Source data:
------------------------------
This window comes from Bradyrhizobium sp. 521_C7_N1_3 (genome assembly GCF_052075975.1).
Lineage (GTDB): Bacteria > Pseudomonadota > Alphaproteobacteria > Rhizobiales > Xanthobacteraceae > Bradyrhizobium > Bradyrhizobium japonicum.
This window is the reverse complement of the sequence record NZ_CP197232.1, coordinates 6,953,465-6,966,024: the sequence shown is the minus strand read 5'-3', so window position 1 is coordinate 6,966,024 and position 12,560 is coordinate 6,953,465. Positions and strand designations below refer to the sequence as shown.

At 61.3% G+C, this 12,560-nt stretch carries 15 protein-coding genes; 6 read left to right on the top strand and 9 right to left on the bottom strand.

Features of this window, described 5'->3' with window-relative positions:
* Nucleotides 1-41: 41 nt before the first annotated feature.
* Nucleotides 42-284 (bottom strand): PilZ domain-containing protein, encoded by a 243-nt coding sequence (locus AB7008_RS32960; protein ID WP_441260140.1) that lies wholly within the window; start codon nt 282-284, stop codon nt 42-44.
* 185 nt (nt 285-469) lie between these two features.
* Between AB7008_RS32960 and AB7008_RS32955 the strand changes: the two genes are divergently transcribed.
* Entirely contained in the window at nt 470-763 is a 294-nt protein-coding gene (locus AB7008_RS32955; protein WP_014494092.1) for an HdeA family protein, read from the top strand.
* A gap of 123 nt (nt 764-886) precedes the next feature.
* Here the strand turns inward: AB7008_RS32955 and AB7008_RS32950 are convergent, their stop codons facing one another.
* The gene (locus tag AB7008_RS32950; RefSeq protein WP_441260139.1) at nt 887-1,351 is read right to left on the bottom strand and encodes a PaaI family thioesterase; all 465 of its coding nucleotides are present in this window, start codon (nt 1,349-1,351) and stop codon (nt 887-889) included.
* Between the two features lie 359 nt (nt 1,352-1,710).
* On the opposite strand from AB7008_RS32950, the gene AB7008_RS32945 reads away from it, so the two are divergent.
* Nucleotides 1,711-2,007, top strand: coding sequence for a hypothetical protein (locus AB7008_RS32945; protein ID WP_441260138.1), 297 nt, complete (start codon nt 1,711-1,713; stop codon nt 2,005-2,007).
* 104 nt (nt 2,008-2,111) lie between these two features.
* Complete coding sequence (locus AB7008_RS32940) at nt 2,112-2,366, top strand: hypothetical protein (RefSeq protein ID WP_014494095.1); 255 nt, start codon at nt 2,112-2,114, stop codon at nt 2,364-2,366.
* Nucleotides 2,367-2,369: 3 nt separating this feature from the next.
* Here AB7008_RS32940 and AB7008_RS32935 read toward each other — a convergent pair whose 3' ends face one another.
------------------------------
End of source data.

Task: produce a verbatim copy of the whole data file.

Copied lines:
This window comes from Bradyrhizobium sp. 521_C7_N1_3 (genome assembly GCF_052075975.1).
Lineage (GTDB): Bacteria > Pseudomonadota > Alphaproteobacteria > Rhizobiales > Xanthobacteraceae > Bradyrhizobium > Bradyrhizobium japonicum.
This window is the reverse complement of the sequence record NZ_CP197232.1, coordinates 6,953,465-6,966,024: the sequence shown is the minus strand read 5'-3', so window position 1 is coordinate 6,966,024 and position 12,560 is coordinate 6,953,465. Positions and strand designations below refer to the sequence as shown.

At 61.3% G+C, this 12,560-nt stretch carries 15 protein-coding genes; 6 read left to right on the top strand and 9 right to left on the bottom strand.

Features of this window, described 5'->3' with window-relative positions:
* Nucleotides 1-41: 41 nt before the first annotated feature.
* Nucleotides 42-284 (bottom strand): PilZ domain-containing protein, encoded by a 243-nt coding sequence (locus AB7008_RS32960; protein ID WP_441260140.1) that lies wholly within the window; start codon nt 282-284, stop codon nt 42-44.
* 185 nt (nt 285-469) lie between these two features.
* Between AB7008_RS32960 and AB7008_RS32955 the strand changes: the two genes are divergently transcribed.
* Entirely contained in the window at nt 470-763 is a 294-nt protein-coding gene (locus AB7008_RS32955; protein WP_014494092.1) for an HdeA family protein, read from the top strand.
* A gap of 123 nt (nt 764-886) precedes the next feature.
* Here the strand turns inward: AB7008_RS32955 and AB7008_RS32950 are convergent, their stop codons facing one another.
* The gene (locus tag AB7008_RS32950; RefSeq protein WP_441260139.1) at nt 887-1,351 is read right to left on the bottom strand and encodes a PaaI family thioesterase; all 465 of its coding nucleotides are present in this window, start codon (nt 1,349-1,351) and stop codon (nt 887-889) included.
* Between the two features lie 359 nt (nt 1,352-1,710).
* On the opposite strand from AB7008_RS32950, the gene AB7008_RS32945 reads away from it, so the two are divergent.
* Nucleotides 1,711-2,007, top strand: coding sequence for a hypothetical protein (locus AB7008_RS32945; protein ID WP_441260138.1), 297 nt, complete (start codon nt 1,711-1,713; stop codon nt 2,005-2,007).
* 104 nt (nt 2,008-2,111) lie between these two features.
* Complete coding sequence (locus AB7008_RS32940) at nt 2,112-2,366, top strand: hypothetical protein (RefSeq protein ID WP_014494095.1); 255 nt, start codon at nt 2,112-2,114, stop codon at nt 2,364-2,366.
* Nucleotides 2,367-2,369: 3 nt separating this feature from the next.
* Here AB7008_RS32940 and AB7008_RS32935 read toward each other — a convergent pair whose 3' ends face one another.